'Although cytokine-induced sickness behavior is now well-established, the mechanisms by which chronic inflammation and depression are linked still remain elusive. Therefore this study aimed to develop a suitable model to identify the neurobiological basis of depressive-like behavior induced by chronic inflammation, independently of sickness behavior. We chose to measure the behavioral consequences of chronic inoculation of mice with Bacillus Calmette-Guerin (BCG), which has been shown to chronically activate both lung and brain indoleamine 2,3-dioxygenase (IDO), a tryptophan-catabolizing enzyme that mediates the occurrence of depressive-like behavior following acute innate immune system activation. BCG inoculation induced an acute episode of sickness (approximately 5 days) that was followed by development of delayed depressive-like behaviors lasting over several weeks. Transient body weight loss, reduction of motor activity and the febrile response to BCG were dissociated temporarily from a sustained increase in the duration of immobility in both forced swim and tail suspension tests, reduced voluntary wheel running and decreased preference for sucrose (a test of anhedonia). Moreover, we show that a distinct pattern of cytokine production and IDO activation parallels the transition from sickness to depression. Protracted depressive-like behavior, but not sickness behavior, was associated with sustained increase in plasma interferon-gamma and TNF-alpha concentrations and peripheral IDO activation. Together, these promising new data establish BCG inoculation of mice as a reliable rodent model of chronic inflammation-induced depressive-like behaviors that recapitulate many clinical observations and provide important clues about the neurobiological basis through which cytokines may have an impact on affective behaviors.'
So if you have a family history of auto-immune disease, allergies or cancer and you have depression or anxiety that isn't due to a stressful situation, you are probably chronically inflammed.
Vaccination doesn't strengthen the immune system, it skews it towards a TH2 response and this imbalance causes disease.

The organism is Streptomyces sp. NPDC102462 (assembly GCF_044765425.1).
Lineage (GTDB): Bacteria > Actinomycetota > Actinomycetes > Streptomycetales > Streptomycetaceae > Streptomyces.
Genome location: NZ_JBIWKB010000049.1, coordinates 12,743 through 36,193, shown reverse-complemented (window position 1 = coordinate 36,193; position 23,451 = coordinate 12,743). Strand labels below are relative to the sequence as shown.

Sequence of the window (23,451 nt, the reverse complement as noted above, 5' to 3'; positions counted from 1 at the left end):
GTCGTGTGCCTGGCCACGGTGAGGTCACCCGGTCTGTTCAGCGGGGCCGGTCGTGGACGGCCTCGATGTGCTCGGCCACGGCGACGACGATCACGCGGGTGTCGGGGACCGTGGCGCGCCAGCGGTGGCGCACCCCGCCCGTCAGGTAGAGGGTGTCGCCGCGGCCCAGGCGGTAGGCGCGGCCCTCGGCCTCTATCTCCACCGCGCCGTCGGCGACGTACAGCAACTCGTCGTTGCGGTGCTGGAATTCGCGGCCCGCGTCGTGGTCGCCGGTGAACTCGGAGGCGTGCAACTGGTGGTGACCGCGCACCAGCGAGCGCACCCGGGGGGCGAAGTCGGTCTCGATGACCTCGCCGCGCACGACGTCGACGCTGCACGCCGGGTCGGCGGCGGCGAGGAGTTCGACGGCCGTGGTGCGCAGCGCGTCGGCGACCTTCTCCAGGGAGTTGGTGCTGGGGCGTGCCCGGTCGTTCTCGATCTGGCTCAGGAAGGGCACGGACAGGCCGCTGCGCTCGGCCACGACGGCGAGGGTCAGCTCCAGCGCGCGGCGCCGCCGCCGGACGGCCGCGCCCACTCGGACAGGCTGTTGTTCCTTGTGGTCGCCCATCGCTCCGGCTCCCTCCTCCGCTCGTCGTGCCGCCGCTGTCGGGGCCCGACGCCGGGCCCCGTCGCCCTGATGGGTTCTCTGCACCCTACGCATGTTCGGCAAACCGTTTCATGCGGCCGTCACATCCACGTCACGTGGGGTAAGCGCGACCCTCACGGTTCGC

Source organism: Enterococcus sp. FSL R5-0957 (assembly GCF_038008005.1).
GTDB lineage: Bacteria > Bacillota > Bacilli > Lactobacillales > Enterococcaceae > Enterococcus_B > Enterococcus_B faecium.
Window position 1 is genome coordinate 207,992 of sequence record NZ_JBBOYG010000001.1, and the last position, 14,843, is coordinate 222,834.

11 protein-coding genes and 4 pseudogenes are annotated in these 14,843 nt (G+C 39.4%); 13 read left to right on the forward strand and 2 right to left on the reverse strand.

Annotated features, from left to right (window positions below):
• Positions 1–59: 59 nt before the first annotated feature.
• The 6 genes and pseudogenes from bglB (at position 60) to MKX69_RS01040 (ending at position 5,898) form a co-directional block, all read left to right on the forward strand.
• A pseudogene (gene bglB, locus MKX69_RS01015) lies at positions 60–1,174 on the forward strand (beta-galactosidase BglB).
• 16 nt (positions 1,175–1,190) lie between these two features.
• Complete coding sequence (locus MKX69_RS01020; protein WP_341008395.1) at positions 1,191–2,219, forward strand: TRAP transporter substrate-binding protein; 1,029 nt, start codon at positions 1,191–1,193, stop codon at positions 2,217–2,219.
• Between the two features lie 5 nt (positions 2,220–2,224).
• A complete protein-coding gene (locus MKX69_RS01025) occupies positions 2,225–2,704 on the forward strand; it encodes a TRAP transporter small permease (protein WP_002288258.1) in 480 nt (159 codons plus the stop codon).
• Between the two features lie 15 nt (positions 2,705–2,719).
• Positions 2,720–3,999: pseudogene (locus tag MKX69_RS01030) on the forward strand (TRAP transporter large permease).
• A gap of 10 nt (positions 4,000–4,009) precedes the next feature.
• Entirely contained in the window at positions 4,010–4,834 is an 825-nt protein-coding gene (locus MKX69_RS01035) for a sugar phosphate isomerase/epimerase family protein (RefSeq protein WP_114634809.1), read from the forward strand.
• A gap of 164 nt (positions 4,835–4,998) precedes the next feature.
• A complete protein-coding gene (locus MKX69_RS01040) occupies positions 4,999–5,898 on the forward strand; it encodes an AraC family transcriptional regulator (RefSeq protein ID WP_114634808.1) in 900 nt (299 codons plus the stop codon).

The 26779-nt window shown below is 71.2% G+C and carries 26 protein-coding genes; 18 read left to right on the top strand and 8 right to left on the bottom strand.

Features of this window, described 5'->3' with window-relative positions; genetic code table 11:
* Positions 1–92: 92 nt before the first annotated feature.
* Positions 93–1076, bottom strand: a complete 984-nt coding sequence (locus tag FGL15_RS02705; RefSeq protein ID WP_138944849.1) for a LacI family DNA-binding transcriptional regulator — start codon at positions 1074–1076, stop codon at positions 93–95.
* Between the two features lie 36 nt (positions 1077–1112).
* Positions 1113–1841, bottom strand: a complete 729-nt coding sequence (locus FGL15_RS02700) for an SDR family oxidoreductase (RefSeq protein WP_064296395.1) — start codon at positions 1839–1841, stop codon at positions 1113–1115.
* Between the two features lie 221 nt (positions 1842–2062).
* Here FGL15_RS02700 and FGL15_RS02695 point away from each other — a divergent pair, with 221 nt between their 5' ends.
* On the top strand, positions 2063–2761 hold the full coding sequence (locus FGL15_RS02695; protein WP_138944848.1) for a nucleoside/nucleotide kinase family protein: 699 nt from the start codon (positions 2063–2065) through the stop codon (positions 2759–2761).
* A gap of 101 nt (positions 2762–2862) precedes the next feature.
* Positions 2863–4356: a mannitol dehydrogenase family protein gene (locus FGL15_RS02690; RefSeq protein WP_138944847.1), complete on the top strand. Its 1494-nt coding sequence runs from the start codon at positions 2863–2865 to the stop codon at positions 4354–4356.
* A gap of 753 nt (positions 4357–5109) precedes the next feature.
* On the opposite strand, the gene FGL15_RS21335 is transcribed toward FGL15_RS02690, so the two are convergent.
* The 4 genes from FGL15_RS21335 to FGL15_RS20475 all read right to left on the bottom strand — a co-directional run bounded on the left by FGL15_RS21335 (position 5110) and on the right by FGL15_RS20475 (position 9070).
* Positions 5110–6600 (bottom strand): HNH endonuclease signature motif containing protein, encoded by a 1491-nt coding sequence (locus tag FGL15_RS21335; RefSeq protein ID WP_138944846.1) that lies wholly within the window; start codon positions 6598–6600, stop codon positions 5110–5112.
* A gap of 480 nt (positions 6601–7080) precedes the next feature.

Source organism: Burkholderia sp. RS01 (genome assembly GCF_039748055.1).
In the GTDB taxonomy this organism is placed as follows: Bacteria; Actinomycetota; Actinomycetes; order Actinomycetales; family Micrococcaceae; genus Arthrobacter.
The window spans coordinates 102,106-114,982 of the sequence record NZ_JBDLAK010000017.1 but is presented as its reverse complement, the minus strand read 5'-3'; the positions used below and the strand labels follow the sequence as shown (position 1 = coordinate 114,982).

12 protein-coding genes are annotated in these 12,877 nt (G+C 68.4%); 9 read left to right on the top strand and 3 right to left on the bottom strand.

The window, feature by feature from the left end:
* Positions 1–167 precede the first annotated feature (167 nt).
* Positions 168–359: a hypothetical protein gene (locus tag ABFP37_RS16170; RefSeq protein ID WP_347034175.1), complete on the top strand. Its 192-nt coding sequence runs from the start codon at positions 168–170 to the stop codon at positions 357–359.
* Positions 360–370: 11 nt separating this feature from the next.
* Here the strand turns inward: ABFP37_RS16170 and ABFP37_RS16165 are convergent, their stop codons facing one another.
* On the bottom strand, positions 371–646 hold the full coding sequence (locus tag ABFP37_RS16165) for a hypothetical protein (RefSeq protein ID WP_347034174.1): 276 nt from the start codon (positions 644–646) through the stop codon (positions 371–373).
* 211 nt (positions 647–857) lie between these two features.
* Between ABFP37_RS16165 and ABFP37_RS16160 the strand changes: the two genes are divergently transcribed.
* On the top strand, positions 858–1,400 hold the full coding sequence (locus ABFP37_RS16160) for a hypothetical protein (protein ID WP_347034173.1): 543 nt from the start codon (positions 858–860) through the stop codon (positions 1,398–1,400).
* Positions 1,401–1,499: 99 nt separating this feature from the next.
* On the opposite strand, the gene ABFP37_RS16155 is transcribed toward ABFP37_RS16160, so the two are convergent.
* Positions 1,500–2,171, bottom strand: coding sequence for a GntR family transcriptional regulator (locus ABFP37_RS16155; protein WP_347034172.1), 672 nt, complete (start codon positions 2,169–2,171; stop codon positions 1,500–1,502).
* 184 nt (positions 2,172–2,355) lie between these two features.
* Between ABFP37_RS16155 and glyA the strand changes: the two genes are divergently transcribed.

When vaccines were invented, no one knew anything about the TH1 and TH2 responses.
Sources: Alternative Medicine Review, Volume 8, number 3, 2003.
BMJ. 2000 Aug 12; 321(7258): 424
A study in 2006 found that autistic children had higher levels of TH1 and TH2 than neurotypical children, with a dominance of TH2. The study suggested that children with autism cannot down-regulate their TH1/TH2 system so it's always ramped up even when it is not needed. The elevation of these pro-inflammatory cytokines may be the reason why autistic children often have other illnesses such as inflammatory bowel disease and gluten allergy.
Elevated cytokine levels in children with autism spectrum disorder.
This study compared production of IL-2, IFN-gamma, IL-4, IL-13, IL-5 and IL-10 in peripheral blood mononuclear cells from 20 children with autism spectrum disorder to those from matched controls. Levels of all Th2 cytokines were significantly higher in cases after incubation in media alone, but the IFN-gamma/IL-13 ratio was not significantly different between cases and controls. Cases had significantly higher IL-13/IL-10 and IFN-gamma/IL-10 than controls.
Children with ASD had increased activation of both Th2 and Th1 arms of the adaptive immune response, with a Th2 predominance, and without the compensatory increase in the regulatory cytokine IL-10.
Source: J Neuroimmunol. 2006 Mar;172(1-2):198-205. Epub 2005 Dec 19.
Elevated immune response in the brain of autistic patients.
This study determined immune activities in the brain of ASD patients and matched normal subjects by examining cytokines in the brain tissue. Our results showed that proinflammatory cytokines (TNF-alpha, IL-6 and GM-CSF), Th1 cytokine (IFN-gamma) and chemokine (IL-8) were significantly increased in the brains of ASD patients compared with the controls. However the Th2 cytokines (IL-4, IL-5 and IL-10) showed no significant difference. The Th1/Th2 ratio was also significantly increased in ASD patients.
ASD patients displayed an increased innate and adaptive immune response through the Th1 pathway, suggesting that localized brain inflammation and autoimmune disorder may be involved in the pathogenesis of ASD.
Source: J Neuroimmunol. 2009 Feb 15;207(1-2):111-6. doi: 10.1016/j.jneuroim.2008.12.002. Epub 2009 Jan 20.